Add potatoes to meat and cook until tender - about 25 minutes.
Add beans and liquid the last 10 minutes of cooking. If raw beans are used, add with potatoes.
Season with salt and Pepper. Skim off excess fat before serving.
For Variety
Corned beef, smoked Boston butt, or ham bone may be used in place of the ham hocks. Cover with water and simmer about 3 hours or until tender. Omit salt, and continue as above. Good with sauerkraut.
Beef short ribs may be used. Brown short ribs without added fat; cook 2 hours before adding potatoes.
A variety of vegetable may be used in a "boiled" dinner. In addition to potatoes, use onions, large pieces of carrot, and wedges of cabbage. Add cabbage about 20 minutes before serving, as it cooks more quickly than the other vegetables.
This is how I prefer to cook it and what I use:
The day before:
Place 3 or 4 meaty country style pork spare ribs
in the slow cooker (crock pot) and cover with water.
When done I remove the meat and place on a plate in the refrigerator.
I place the crock pot, with all the liquid, in the refrigerator so the fat will rise to the top and form a layer that is easy to remove.
The following day:
Remove crock pot dish from frig and remove layer of fat.
Plug in crock pot and add meat to liquid.
Add the amount of pared and halved potatoes. I use 2 potatoes for each spare rib.
Add several cans of green beans - I usually add 3 or 4 cans, depending on whether I have 3 or 4 ribs, and because we really like the green beans.
I do not add any salt or pepper.
I did this yesterday....and when we returned from church services I had this wonderful meal ready to serve. It is truly yummy!!!
I am going to try and estimate the cost: my package of country style pork ribs were $8.47. When I bought them I divided them into 3 packages and froze for 3 meals. So meat was $2.82. The most recent bag of potatoes I purchased was 10 lbs. for $5.77 . It had 31 potatoes in it (YES - can you believe I counted the potatoes so I could get a unit price!!!) That is .186 cents per potato x 6 = $1.12. The green beans I had purchased the last time they were on sale for .50 a can x 3 cans = $1.50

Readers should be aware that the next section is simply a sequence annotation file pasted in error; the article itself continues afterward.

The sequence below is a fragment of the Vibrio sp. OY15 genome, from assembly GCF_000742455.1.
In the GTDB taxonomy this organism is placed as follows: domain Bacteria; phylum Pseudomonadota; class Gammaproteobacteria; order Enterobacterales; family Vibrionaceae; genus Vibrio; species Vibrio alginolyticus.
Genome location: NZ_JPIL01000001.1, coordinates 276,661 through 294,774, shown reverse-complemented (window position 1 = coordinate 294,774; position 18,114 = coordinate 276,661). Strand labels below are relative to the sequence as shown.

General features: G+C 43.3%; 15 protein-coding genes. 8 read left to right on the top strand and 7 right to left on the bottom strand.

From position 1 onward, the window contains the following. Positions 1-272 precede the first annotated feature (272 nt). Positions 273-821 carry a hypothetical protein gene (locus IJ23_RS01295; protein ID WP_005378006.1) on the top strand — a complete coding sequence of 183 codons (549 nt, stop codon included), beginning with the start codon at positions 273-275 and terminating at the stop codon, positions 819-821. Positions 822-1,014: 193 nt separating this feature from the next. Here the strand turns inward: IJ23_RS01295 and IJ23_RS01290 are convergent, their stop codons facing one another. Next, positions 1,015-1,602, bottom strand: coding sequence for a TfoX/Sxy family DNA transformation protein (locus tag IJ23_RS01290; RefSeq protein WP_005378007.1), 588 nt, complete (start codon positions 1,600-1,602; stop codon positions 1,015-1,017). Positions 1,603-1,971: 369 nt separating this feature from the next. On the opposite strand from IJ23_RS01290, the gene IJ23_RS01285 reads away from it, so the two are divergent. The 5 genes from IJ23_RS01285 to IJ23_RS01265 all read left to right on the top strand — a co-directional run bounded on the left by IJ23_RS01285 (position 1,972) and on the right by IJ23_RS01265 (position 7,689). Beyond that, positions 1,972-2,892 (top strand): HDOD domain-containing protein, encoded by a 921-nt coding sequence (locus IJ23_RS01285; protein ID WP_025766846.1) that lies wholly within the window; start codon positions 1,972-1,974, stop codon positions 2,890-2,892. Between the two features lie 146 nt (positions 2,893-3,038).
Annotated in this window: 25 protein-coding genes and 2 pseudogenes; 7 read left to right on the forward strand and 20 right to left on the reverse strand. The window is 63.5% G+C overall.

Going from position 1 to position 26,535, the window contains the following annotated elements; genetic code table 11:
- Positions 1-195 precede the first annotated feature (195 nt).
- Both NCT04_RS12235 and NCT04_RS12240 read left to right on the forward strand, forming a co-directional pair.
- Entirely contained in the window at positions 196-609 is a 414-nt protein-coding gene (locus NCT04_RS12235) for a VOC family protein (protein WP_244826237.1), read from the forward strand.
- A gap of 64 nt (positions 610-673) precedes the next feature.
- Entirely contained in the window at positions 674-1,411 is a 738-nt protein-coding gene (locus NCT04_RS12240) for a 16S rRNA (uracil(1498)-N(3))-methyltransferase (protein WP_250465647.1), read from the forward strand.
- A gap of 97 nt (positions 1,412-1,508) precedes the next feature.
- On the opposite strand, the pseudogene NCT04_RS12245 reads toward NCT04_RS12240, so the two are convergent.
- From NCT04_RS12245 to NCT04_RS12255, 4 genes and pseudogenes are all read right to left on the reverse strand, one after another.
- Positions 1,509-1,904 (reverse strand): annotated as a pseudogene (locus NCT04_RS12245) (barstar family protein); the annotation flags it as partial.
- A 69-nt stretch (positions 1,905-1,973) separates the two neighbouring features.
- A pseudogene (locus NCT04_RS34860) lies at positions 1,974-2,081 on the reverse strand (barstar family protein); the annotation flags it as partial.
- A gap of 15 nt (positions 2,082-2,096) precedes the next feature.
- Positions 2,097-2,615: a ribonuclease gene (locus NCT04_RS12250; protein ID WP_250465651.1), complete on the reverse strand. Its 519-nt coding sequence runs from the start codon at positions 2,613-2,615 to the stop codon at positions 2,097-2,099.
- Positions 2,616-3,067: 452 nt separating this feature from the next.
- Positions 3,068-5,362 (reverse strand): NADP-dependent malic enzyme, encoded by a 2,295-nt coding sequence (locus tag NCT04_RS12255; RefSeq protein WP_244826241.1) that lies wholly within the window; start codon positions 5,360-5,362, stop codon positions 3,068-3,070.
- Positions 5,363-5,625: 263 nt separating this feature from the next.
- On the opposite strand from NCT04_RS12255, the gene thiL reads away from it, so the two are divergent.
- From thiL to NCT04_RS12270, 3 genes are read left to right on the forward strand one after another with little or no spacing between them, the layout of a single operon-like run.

So: Meat $2.82
Potatoes 1.12
Green Beans 1.50

Total Cost $5.44

I could have invited another couple to dinner with us, or in this case, since I didn't Mickey and I will get 2 good meals from this dish, with maybe even a few potatoes and beans left over for a 3rd vegetable serving.


Friday, February 20, 2009


Here are two money saving tips.
We all want, and need, to save every possible way we can.
AARP sponsors a Driver Safety Program. While it use to be just for people over 55 years of age, people of any age are now eligible to take the course.

SOME insurance companies will give you a discount for taking this course. Ours allows us a 10% discount on our car insurance policy, which in our case covers 3 vehicles and our 5th wheel. It was definitely cost effective and worth it to us to spent 8 hours getting this Safe Driving designation.

Be sure and check with your insurance company to see if you can reduce your auto insurance cost by taking this course.


The Forever Stamp

In April of last year, just before the U.S. Post Office was going to raise the cost of a first class stamp from 41 cents to 42 cents, I bought a large supply of these Forever Stamps at the 41 cent cost. So while everyone is currently paying 42 cents to mail a letter mine are only costing me 41 cents.

The U.S. Post Office is once again raising the cost of the first class stamp. This price increase will be from 42 cents to 44 cents. The 44 cent stamp will be required beginning May 11, 2009. Anytime prior to May 11th you can purchase as many of the Forever Stamps for 42 cents a piece as you desire.

I will be able to continue using the current supply of stamps that I purchased for 41 cents each, even at the 44 cent rate. I will also be buying another large supply of the Forever Stamps at the now current price of 42 cents.

Tuesday, February 17, 2009

Help for Your Cold or Flu

About a month ago, I got an email from a friend with a helpful tip for the cold and flu season. I didn't want to post about it until I'd tried it, but unfortunately (I mean fortunately really), I or no one in my household has had a cold which developed into a cough which wouldn't go away. But the season will be over in the not too distant future, so I thought I'd better send this info on to others just in case it works. At least we can be pretty sure it won't hurt. I'll just copy and paste it here for you to keep in mind in case the need arises. Some of you may already know about it, but I didn't before getting the email. Oh, and incidentally, on most over the counter medications, I never use the name brands unless I've got a great coupon and they're on sale. You know that the generic (store brand-whatever the store or pharmacy) works just as well:

"During a lecture on Essential Oils, they told us how the foot soles can absorb oils. Their example: Put garlic on your feet and within 20 minutes you can 'taste' it.